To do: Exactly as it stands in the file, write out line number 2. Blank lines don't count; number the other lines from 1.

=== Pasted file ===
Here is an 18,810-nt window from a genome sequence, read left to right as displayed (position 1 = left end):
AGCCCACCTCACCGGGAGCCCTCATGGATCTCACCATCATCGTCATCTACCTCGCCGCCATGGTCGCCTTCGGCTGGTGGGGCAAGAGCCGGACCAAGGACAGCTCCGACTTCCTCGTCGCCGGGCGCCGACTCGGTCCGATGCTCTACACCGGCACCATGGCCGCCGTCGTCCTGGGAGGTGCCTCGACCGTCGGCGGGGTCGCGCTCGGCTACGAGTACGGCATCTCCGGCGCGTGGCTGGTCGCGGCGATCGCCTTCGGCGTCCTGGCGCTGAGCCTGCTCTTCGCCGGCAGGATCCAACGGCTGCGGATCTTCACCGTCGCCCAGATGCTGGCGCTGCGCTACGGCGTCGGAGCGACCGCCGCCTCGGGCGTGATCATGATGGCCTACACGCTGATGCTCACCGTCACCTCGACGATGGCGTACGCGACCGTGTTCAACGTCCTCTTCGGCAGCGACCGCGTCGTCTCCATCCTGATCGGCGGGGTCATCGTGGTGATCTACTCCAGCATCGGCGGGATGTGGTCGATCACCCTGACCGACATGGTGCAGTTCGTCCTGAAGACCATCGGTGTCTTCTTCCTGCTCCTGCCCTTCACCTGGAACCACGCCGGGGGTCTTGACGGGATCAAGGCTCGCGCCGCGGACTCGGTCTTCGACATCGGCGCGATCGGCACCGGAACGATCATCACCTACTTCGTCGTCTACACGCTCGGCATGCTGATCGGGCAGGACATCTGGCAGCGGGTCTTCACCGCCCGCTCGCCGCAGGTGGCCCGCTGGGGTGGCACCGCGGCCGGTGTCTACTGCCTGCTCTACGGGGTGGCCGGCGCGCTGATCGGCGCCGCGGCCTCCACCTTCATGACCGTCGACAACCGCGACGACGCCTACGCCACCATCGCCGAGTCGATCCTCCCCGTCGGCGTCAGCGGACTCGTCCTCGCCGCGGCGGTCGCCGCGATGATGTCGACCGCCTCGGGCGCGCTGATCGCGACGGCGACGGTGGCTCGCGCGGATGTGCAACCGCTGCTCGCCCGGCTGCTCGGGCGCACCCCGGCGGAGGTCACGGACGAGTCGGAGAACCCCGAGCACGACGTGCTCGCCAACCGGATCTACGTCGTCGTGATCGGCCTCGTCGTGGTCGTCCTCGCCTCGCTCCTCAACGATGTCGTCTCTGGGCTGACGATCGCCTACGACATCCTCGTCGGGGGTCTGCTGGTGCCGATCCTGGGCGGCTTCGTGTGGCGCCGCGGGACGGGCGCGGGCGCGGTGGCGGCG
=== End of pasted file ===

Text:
AGCCCACCTCACCGGGAGCCCTCATGGATCTCACCATCATCGTCATCTACCTCGCCGCCATGGTCGCCTTCGGCTGGTGGGGCAAGAGCCGGACCAAGGACAGCTCCGACTTCCTCGTCGCCGGGCGCCGACTCGGTCCGATGCTCTACACCGGCACCATGGCCGCCGTCGTCCTGGGAGGTGCCTCGACCGTCGGCGGGGTCGCGCTCGGCTACGAGTACGGCATCTCCGGCGCGTGGCTGGTCGCGGCGATCGCCTTCGGCGTCCTGGCGCTGAGCCTGCTCTTCGCCGGCAGGATCCAACGGCTGCGGATCTTCACCGTCGCCCAGATGCTGGCGCTGCGCTACGGCGTCGGAGCGACCGCCGCCTCGGGCGTGATCATGATGGCCTACACGCTGATGCTCACCGTCACCTCGACGATGGCGTACGCGACCGTGTTCAACGTCCTCTTCGGCAGCGACCGCGTCGTCTCCATCCTGATCGGCGGGGTCATCGTGGTGATCTACTCCAGCATCGGCGGGATGTGGTCGATCACCCTGACCGACATGGTGCAGTTCGTCCTGAAGACCATCGGTGTCTTCTTCCTGCTCCTGCCCTTCACCTGGAACCACGCCGGGGGTCTTGACGGGATCAAGGCTCGCGCCGCGGACTCGGTCTTCGACATCGGCGCGATCGGCACCGGAACGATCATCACCTACTTCGTCGTCTACACGCTCGGCATGCTGATCGGGCAGGACATCTGGCAGCGGGTCTTCACCGCCCGCTCGCCGCAGGTGGCCCGCTGGGGTGGCACCGCGGCCGGTGTCTACTGCCTGCTCTACGGGGTGGCCGGCGCGCTGATCGGCGCCGCGGCCTCCACCTTCATGACCGTCGACAACCGCGACGACGCCTACGCCACCATCGCCGAGTCGATCCTCCCCGTCGGCGTCAGCGGACTCGTCCTCGCCGCGGCGGTCGCCGCGATGATGTCGACCGCCTCGGGCGCGCTGATCGCGACGGCGACGGTGGCTCGCGCGGATGTGCAACCGCTGCTCGCCCGGCTGCTCGGGCGCACCCCGGCGGAGGTCACGGACGAGTCGGAGAACCCCGAGCACGACGTGCTCGCCAACCGGATCTACGTCGTCGTGATCGGCCTCGTCGTGGTCGTCCTCGCCTCGCTCCTCAACGATGTCGTCTCTGGGCTGACGATCGCCTACGACATCCTCGTCGGGGGTCTGCTGGTGCCGATCCTGGGCGGCTTCGTGTGGCGCCGCGGGACGGGCGCGGGCGCGGTGGCGGCG